During the second phase of the NRO case in December 2009, Chaudhry struck down the NRO as void ab initio, ie illegal and unconstitutional from the moment it was promulgated, thereby immediately reversing and annulling any benefits it had ever accrued to anyone. The court also ordered the revival of cases against the PPP leadership in and outside Pakistan, most notably in Switzerland. For the party and the government, this was a frontal assault.
Earlier the same year, the Supreme Court decided constitutional petitions by the Sindh High Court Bar Association and others over the appointment of judges under the Musharraf’s emergency rule as well as the PPP government before March 2009 and sent home more than 100 judges. Many of them were considered sympathetic to PPP. The court has not looked back ever since. One case after the other involving corruption allegations against PPP members and leaders and senior functionaries of the government have come up before the apex court, invariably eliciting angry remarks by the judges, getting negative media coverage and discrediting the government practically on a daily basis.
The government’s strategy during the NRO case, as well as in some other cases, has mainly been to deal with them more in a political manner and less through legal means; an approach which has had mixed consequences. If the strategy was to gain time, it could be argued that the government was successful. But it did cost it heavily in terms of loss of credibility. Hounded by the media over its reluctance to restore the judges and troubled by the Supreme Court judgement in the Sindh High Court Bar Association case, says Mehmood, the government “lost all its senses”. It continued “making one mistake after the other, especially in the NRO proceedings. So much so, it did not even argue anything in its review proceedings.” Even pro-government lawyers believe the NRO case could have been pleaded more vigorously on the legal front, possibly leading to a less harsh verdict.
Baggage of history
For those on the government’s side, the judiciary is playing its historical pro-establishment role in giving anti-PPP decisions, the most flawed among them being what many call Zulfikar Ali Bhutto’s judicial murder. At one level, the present altercation remains between the two highest offices – the presidency and the chief justice – and could be interpreted in the historical context of an anti-PPP bias among the superior judiciary.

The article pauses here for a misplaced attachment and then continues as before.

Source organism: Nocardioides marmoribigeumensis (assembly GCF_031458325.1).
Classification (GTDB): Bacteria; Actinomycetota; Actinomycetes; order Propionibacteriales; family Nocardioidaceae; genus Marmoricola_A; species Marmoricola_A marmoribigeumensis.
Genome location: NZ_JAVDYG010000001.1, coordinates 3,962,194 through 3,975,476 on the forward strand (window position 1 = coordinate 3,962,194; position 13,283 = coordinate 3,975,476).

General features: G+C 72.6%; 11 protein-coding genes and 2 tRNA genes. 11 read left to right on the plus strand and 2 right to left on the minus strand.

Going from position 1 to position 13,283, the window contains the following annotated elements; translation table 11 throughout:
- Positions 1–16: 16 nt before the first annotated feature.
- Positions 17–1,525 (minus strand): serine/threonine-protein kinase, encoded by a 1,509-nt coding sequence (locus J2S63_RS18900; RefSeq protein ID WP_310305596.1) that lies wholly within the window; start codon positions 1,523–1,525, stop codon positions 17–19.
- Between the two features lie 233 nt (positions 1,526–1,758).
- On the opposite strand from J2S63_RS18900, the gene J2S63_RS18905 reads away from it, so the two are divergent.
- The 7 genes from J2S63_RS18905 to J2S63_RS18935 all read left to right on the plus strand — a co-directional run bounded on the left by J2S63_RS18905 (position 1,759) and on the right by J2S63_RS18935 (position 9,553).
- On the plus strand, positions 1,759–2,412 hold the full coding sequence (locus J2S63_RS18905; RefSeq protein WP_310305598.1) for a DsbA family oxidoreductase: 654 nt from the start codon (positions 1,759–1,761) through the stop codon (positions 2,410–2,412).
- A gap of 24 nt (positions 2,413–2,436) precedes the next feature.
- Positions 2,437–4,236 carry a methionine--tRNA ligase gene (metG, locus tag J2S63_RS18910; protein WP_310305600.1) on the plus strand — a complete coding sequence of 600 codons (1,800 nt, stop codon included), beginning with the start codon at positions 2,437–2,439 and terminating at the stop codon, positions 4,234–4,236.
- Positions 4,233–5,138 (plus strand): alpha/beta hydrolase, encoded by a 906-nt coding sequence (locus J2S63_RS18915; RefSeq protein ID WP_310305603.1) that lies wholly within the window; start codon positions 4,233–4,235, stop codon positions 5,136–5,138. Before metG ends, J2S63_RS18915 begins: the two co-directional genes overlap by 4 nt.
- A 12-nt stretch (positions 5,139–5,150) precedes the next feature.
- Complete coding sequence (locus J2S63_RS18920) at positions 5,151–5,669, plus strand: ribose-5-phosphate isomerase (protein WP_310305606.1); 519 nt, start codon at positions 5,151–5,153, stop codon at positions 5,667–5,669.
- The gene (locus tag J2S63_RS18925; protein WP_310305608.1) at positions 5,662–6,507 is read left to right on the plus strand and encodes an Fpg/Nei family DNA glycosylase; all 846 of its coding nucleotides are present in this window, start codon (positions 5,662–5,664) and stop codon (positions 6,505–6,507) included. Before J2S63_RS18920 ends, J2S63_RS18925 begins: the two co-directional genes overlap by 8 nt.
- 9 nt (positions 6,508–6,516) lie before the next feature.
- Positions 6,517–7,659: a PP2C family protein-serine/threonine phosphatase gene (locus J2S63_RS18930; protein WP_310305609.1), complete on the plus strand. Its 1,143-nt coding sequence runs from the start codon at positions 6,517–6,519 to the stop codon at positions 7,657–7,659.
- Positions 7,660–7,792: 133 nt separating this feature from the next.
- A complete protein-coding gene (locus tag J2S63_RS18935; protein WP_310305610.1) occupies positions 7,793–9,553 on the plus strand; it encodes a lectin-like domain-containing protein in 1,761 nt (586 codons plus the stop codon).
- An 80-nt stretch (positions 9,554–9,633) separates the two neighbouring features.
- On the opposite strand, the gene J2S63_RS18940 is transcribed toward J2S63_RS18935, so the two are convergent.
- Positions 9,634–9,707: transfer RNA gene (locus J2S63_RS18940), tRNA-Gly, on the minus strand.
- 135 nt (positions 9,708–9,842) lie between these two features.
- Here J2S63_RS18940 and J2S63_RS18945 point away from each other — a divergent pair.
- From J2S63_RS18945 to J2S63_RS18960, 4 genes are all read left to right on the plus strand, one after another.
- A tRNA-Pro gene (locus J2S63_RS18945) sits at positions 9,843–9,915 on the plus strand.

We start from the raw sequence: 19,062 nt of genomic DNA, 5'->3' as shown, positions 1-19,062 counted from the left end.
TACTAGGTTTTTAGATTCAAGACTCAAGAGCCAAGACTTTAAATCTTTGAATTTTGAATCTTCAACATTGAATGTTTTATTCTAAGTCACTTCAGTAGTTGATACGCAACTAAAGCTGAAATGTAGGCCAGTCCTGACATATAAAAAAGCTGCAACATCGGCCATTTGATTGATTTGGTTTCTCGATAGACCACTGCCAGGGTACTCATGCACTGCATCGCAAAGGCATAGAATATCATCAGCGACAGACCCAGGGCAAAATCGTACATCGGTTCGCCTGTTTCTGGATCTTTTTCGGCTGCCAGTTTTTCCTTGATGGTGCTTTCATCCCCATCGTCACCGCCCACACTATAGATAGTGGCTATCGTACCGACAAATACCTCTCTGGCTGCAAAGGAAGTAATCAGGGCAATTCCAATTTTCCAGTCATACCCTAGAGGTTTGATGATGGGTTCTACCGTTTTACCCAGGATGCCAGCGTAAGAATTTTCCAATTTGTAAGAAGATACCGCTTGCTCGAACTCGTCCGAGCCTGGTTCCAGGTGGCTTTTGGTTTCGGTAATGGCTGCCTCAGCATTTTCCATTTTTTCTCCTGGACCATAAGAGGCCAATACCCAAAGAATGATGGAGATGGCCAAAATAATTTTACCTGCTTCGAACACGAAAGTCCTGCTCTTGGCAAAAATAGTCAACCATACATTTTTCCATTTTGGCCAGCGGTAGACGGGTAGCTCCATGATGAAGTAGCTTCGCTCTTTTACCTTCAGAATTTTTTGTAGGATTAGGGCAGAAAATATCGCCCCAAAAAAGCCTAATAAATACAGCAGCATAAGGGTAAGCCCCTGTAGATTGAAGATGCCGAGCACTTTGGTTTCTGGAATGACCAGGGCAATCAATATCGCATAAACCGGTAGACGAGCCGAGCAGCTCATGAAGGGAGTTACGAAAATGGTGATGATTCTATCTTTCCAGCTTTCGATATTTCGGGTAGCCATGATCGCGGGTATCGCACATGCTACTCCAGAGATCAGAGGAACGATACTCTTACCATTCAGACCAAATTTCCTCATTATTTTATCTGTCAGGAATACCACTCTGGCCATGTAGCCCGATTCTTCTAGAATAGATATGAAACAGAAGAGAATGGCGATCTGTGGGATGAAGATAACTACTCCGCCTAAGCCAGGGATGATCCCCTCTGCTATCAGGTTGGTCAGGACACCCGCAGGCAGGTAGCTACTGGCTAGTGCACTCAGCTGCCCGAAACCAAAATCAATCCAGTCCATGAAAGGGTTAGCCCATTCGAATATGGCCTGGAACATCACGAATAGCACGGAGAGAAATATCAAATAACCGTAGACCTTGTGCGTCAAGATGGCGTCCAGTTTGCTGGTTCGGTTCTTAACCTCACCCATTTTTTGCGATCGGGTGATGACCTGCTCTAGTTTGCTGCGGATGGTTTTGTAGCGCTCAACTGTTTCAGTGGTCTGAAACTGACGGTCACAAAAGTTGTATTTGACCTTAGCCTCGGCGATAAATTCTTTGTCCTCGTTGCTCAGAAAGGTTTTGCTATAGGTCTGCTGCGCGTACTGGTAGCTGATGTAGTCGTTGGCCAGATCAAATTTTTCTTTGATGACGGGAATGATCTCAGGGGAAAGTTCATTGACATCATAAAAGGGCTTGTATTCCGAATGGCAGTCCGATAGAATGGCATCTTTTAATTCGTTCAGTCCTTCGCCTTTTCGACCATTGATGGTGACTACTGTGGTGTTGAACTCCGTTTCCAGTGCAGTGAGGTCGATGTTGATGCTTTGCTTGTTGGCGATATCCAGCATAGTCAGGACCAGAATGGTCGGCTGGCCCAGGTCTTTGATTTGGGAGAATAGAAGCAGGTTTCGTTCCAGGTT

Zardari told an interviewer recently that a former PPP minister was imprisoned in the Hajj corruption case and the courts were not accepting his bail pleas even when there was no proof against him. Over the last two years, he has been demanding that the superior judiciary revisit the Bhutto trial as expeditiously as it is taking up cases with visible anti-PPP quotient.
Dr Osama Siddique, associated with the department of law and policy at the Lahore University of Management Sciences (Lums), says three historical trends concerning the superior judiciary continue to have resonance in the present context. “One, the judiciary has had an invasive and power-accumulation propensity that is also characterised by illusions of self- grandeur; two, it is historically anti-PPP and favours pro-establishment parties which was poignantly displayed in the 1990s; and, three, it has repeatedly evinced a vulnerability to direct and indirect pressures from the army.”
Resistance versus activism
For a majority of hard-core pro-judiciary types, the roots of the judiciary-government stand-off lie in the PPP’s defiance of judicial authority and its inability to ensure good governance. They cite media reports on rampant corruption within the government to show that President Zardari, Prime Minister Gilani, federal and provincial ministers and leaders and members of the PPP are hostile towards the judiciary because it is providing the lone institutional check against their real or perceived wrongdoings.
Some in the PPP, however, say the hype around corruption in the courts and the media is hampering the government from taking important economy-related decisions such as the import of liquefied natural gas (See Qamar Zaman Kaira’s interview). But this hardly justifies controversial appointments that the government had made over the last four years (mainly in Oil and Gas Development Company Limited, Oil and Gas Regulatory Authority and the Federal Investigation Agency). Certainly, many of them were avoidable.